Lemonade lessons in Aspen
July 1, 2012
ASPEN – Pink lemonade. Strawberry lemonade. Raspberry lemonade. Lavender lemonade. Shangri-La lemonade. Hawaiian lemonade.
Lemonade made with fresh fruit. Lemonade made with fresh tea. Lemonade served with lemon cupcakes on the side. Lemonade paired with ice cream.
And lemonade made with a whole lot of heart.
Yes … on just about every street corner in Aspen on Saturday there was a lemonade stand.
But just as important, on pretty much every street corner in Aspen, there were kids enthusiastic about being their own bosses.
And perhaps even more important, on those street corners, money was being made for an array of worthy causes, from the Aspen Animal Shelter to Aspen Junior Hockey and from the Shining Stars Foundation to victims of the Colorado wildfires – and many more.
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And this, say organizers of the first-ever Lemonade Day Aspen, was the most amazing thing about Saturday’s event.
“Kids were encouraged to save some, spend some and share some,” said Heather Hicks, Lemonade Day Aspen director, who also works with the Buddy Program, which presented the program locally. “What was so cool is how many kids wanted to give back. It’s such reflection of our community. … The kids are so compassionate, and they wanted to channel their energy into something so positive.”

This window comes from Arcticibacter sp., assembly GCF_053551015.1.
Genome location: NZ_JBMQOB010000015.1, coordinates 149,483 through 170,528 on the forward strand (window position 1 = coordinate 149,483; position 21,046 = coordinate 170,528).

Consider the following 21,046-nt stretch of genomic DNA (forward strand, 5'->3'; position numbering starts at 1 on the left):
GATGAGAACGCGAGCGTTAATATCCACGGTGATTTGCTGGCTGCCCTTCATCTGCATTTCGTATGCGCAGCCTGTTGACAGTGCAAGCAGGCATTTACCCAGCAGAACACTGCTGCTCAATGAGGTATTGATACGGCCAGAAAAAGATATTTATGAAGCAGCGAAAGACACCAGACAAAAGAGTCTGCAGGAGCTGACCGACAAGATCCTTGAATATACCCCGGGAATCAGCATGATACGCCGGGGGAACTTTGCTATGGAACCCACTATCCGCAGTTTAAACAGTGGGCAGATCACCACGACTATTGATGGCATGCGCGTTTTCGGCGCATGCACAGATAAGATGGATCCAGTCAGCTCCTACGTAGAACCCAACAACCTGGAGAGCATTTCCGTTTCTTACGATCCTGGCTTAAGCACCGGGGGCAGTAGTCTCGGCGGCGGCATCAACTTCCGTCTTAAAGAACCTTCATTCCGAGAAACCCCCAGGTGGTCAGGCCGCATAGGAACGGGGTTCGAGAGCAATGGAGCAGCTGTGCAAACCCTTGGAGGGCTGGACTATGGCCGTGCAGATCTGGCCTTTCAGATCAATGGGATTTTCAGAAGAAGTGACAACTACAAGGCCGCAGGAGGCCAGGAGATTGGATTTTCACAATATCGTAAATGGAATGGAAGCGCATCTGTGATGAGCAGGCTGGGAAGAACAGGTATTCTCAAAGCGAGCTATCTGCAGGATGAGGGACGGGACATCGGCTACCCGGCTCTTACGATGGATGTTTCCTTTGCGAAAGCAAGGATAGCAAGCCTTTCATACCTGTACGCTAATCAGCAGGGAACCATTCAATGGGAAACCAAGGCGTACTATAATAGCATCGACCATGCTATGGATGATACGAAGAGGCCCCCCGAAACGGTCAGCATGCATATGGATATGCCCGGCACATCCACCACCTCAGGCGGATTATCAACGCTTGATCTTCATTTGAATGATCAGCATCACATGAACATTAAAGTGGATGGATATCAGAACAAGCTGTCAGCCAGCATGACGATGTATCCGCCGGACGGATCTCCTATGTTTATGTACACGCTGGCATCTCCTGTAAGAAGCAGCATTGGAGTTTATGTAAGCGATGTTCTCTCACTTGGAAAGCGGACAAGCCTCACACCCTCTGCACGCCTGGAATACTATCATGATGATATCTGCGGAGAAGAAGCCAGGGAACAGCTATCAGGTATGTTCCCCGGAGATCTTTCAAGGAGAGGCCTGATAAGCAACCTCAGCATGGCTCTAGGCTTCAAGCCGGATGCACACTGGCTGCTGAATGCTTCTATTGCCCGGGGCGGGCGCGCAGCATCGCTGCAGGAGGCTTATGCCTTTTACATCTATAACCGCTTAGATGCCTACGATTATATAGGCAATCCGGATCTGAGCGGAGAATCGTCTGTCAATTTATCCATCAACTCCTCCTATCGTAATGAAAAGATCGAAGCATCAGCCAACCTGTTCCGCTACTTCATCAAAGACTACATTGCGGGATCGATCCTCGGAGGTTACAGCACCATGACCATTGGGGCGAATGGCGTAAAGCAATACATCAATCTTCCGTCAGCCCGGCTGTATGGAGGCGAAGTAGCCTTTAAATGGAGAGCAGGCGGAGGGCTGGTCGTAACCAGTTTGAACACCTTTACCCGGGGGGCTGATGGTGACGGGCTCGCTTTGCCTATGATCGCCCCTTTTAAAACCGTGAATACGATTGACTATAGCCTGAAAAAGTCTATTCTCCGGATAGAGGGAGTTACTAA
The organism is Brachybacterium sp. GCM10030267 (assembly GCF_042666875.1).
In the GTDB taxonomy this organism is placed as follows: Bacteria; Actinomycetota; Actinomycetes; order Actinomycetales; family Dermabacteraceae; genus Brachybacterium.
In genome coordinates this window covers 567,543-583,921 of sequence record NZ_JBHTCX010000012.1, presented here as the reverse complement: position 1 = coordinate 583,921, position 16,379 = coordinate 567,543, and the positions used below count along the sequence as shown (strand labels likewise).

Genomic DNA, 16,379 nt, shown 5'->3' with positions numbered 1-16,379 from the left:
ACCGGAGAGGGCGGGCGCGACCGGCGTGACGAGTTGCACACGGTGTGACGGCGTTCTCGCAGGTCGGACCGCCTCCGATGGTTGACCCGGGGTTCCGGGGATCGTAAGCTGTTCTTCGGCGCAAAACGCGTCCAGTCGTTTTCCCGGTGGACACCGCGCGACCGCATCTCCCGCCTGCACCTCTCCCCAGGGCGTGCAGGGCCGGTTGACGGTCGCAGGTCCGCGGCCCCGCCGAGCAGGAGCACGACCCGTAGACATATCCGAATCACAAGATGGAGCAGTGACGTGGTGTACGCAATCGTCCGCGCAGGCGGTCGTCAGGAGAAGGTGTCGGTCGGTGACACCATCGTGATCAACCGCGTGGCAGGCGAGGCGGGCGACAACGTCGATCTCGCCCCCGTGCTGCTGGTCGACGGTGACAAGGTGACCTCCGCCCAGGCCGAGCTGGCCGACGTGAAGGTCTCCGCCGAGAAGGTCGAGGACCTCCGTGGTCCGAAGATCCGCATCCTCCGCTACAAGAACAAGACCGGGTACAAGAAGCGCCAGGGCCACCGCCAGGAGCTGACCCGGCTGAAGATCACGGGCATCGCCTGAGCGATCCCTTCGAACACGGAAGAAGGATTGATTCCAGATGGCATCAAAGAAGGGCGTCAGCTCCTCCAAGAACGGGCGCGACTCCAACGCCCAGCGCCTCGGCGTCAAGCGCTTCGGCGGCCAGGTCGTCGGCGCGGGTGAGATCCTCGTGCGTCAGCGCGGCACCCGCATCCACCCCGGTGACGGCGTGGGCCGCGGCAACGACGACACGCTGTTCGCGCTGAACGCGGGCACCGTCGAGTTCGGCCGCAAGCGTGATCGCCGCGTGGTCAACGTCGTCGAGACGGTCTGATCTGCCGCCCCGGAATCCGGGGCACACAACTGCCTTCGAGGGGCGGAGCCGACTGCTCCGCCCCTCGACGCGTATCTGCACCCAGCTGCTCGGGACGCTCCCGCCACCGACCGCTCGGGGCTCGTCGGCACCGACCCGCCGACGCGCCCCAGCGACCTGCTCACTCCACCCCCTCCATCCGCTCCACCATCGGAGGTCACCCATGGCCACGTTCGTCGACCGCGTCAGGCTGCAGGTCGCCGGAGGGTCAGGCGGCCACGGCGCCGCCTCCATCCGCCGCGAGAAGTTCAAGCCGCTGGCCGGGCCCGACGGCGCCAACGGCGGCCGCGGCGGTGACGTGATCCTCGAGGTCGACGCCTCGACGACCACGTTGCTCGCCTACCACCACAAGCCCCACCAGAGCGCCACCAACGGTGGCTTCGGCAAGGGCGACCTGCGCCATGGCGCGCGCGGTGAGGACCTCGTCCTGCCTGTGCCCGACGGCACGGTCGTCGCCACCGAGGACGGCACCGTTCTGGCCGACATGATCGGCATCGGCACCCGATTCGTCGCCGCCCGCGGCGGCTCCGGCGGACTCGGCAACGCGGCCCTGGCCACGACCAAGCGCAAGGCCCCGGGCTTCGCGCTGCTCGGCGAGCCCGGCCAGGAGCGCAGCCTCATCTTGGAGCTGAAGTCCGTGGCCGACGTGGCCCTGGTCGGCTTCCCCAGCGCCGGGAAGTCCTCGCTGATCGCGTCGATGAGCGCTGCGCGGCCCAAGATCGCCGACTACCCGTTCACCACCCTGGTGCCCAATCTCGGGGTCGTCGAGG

According to Hicks, Lemonade Day was a great success, with dozens of kids setting up some 40 stands around town. And while the total amount raised hasn’t yet been determined, there were tip jars filled with bills large and small, including a few sizable contributions from Buddy Program donors and other community members who were impressed by the event.
Philanthropy is just one facet of Lemonade Day, however. A national organization founded by part-time Aspen resident Michael Holthouse, Lemonade Day is a comprehensive program to help kids learn how to be entrepreneurs. Kids who registered received a backpack filled with the tools they needed to operate their lemonade stand – some kids signed up alone, others with friends, while a few local school classes paired up to set up shop.
“Kids really put their own unique spin on their lemonade stands, which was really cool and such an important part of what we were trying to do,” Hicks said. “It’s such a great, transformative experience.”
Earlier this year, Hicks said the idea behind Lemonade Day was also community-building. In this regard, Saturday could not have been more perfect in many ways.
“The community really pooled together – we saw kids from all types of demographics – to embrace this,” she said. “It was pretty amazing.”